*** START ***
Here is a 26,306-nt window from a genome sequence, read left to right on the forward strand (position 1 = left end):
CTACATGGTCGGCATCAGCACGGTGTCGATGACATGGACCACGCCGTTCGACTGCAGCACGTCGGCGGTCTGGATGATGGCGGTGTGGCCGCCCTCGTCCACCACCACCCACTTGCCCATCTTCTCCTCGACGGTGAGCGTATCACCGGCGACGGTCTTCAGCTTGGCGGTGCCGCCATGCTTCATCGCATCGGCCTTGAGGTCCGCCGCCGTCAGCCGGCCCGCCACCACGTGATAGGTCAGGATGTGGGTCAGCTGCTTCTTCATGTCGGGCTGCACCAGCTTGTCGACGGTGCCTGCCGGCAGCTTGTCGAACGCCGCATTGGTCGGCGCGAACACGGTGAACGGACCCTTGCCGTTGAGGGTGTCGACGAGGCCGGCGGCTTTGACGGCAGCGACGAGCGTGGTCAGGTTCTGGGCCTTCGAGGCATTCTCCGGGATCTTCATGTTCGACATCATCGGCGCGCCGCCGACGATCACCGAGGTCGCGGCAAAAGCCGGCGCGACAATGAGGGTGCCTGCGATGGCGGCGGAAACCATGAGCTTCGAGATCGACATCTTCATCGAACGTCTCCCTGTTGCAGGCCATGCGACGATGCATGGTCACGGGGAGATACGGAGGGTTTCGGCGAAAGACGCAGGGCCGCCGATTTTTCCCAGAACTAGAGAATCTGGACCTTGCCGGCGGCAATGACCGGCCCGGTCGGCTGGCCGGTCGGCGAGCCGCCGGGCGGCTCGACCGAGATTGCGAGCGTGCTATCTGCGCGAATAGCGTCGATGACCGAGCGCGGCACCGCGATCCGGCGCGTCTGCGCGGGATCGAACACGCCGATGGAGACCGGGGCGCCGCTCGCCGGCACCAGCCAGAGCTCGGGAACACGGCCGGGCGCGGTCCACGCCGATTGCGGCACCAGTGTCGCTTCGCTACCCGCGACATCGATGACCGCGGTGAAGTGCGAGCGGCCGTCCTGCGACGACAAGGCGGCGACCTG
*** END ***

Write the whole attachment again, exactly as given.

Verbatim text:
Here is a 26,306-nt window from a genome sequence, read left to right on the forward strand (position 1 = left end):
CTACATGGTCGGCATCAGCACGGTGTCGATGACATGGACCACGCCGTTCGACTGCAGCACGTCGGCGGTCTGGATGATGGCGGTGTGGCCGCCCTCGTCCACCACCACCCACTTGCCCATCTTCTCCTCGACGGTGAGCGTATCACCGGCGACGGTCTTCAGCTTGGCGGTGCCGCCATGCTTCATCGCATCGGCCTTGAGGTCCGCCGCCGTCAGCCGGCCCGCCACCACGTGATAGGTCAGGATGTGGGTCAGCTGCTTCTTCATGTCGGGCTGCACCAGCTTGTCGACGGTGCCTGCCGGCAGCTTGTCGAACGCCGCATTGGTCGGCGCGAACACGGTGAACGGACCCTTGCCGTTGAGGGTGTCGACGAGGCCGGCGGCTTTGACGGCAGCGACGAGCGTGGTCAGGTTCTGGGCCTTCGAGGCATTCTCCGGGATCTTCATGTTCGACATCATCGGCGCGCCGCCGACGATCACCGAGGTCGCGGCAAAAGCCGGCGCGACAATGAGGGTGCCTGCGATGGCGGCGGAAACCATGAGCTTCGAGATCGACATCTTCATCGAACGTCTCCCTGTTGCAGGCCATGCGACGATGCATGGTCACGGGGAGATACGGAGGGTTTCGGCGAAAGACGCAGGGCCGCCGATTTTTCCCAGAACTAGAGAATCTGGACCTTGCCGGCGGCAATGACCGGCCCGGTCGGCTGGCCGGTCGGCGAGCCGCCGGGCGGCTCGACCGAGATTGCGAGCGTGCTATCTGCGCGAATAGCGTCGATGACCGAGCGCGGCACCGCGATCCGGCGCGTCTGCGCGGGATCGAACACGCCGATGGAGACCGGGGCGCCGCTCGCCGGCACCAGCCAGAGCTCGGGAACACGGCCGGGCGCGGTCCACGCCGATTGCGGCACCAGTGTCGCTTCGCTACCCGCGACATCGATGACCGCGGTGAAGTGCGAGCGGCCGTCCTGCGACGACAAGGCGGCGACCTG